Behavior Change for Agriculture
A behavior-centered design approach to motivating farmers’ actions for climate and livelihoods
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Our food system includes farmers, consumers, agro-industries, distribution networks, and supply chains spanning the globe. Agriculture is a unique sector, possessing a duality where it both affects and is affected by climate change. Clearing forest for cultivation and livestock grazing contributes up to 30% of global climate emissions. Simultaneously, farmers rely on soil, groundwater, and other ecosystem services that are vulnerable to our changing climate.
Farmers’ responses to the unpredictability of seasons and off-balance crop cycles - increasing chemical inputs, water usage - temporarily improve productivity, but carry long-term costs of depleted groundwater, new pests, and reduced agrobiodiversity.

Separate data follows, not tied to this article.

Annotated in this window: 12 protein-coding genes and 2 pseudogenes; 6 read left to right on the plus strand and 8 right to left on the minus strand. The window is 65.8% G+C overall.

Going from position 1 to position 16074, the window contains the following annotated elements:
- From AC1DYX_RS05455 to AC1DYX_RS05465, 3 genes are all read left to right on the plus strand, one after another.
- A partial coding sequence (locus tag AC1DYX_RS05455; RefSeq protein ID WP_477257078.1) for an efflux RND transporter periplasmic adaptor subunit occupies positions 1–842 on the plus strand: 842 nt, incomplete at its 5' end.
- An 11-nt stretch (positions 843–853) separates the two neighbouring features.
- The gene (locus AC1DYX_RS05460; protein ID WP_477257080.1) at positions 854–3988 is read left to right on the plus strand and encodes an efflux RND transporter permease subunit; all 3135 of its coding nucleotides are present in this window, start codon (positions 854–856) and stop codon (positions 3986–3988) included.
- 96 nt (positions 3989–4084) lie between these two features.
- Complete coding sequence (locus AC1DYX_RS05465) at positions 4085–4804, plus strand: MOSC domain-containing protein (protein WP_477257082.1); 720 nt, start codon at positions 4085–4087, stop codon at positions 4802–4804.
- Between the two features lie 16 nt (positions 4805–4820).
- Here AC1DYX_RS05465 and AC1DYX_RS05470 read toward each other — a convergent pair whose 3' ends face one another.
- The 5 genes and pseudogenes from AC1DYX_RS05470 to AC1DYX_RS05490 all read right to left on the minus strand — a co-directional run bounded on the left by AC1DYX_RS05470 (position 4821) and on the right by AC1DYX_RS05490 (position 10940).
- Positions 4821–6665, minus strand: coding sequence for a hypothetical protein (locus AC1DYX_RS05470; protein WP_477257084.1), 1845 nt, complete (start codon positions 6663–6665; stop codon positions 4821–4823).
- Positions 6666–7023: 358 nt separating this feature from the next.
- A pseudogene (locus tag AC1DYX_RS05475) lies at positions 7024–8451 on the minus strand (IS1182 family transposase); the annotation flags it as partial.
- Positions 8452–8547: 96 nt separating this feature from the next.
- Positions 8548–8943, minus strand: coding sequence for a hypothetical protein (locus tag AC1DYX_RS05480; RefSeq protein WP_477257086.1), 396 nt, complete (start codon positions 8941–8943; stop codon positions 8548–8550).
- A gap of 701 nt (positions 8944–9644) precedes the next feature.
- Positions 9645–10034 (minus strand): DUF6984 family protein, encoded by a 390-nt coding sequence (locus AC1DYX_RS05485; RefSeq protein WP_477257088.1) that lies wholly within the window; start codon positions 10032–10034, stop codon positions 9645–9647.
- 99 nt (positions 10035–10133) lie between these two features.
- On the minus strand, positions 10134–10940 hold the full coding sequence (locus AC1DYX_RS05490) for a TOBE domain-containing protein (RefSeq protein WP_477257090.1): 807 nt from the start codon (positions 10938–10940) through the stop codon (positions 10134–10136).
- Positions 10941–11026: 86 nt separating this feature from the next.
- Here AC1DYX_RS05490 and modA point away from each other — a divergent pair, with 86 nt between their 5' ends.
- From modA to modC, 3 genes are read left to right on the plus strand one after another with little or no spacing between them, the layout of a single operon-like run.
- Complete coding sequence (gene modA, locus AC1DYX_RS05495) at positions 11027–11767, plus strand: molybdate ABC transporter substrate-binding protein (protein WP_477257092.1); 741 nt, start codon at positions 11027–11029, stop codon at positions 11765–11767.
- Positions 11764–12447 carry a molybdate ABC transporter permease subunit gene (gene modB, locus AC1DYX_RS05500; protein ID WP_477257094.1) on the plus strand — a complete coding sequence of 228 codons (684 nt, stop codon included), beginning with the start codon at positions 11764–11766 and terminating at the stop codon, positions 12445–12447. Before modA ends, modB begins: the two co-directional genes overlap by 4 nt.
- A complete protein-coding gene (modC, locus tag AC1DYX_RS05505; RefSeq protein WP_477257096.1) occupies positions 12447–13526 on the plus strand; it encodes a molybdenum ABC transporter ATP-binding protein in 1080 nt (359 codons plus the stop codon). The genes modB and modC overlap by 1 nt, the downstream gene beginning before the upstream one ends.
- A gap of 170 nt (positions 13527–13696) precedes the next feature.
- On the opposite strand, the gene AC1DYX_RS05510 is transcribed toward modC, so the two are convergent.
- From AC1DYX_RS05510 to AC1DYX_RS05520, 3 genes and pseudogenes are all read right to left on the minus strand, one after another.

The world is currently being fed by more than 570 million farms worldwide. Most of them are small, operating on less than two hectares, and family-run. Smallholders supply the majority of food in developing countries, including to some of the world’s megacities. A mainstay of employment and subsistence to women in rural spaces, smallholder farmers hold the key to climate resilience and food security for generations.
So what is preventing farmers from shifting their behaviors? External barriers (lack of financial support, exploitative value chains, inadequate extension services) and internal barriers (cognitive biases, informational gaps, inability to integrate technical knowhow) both play a part.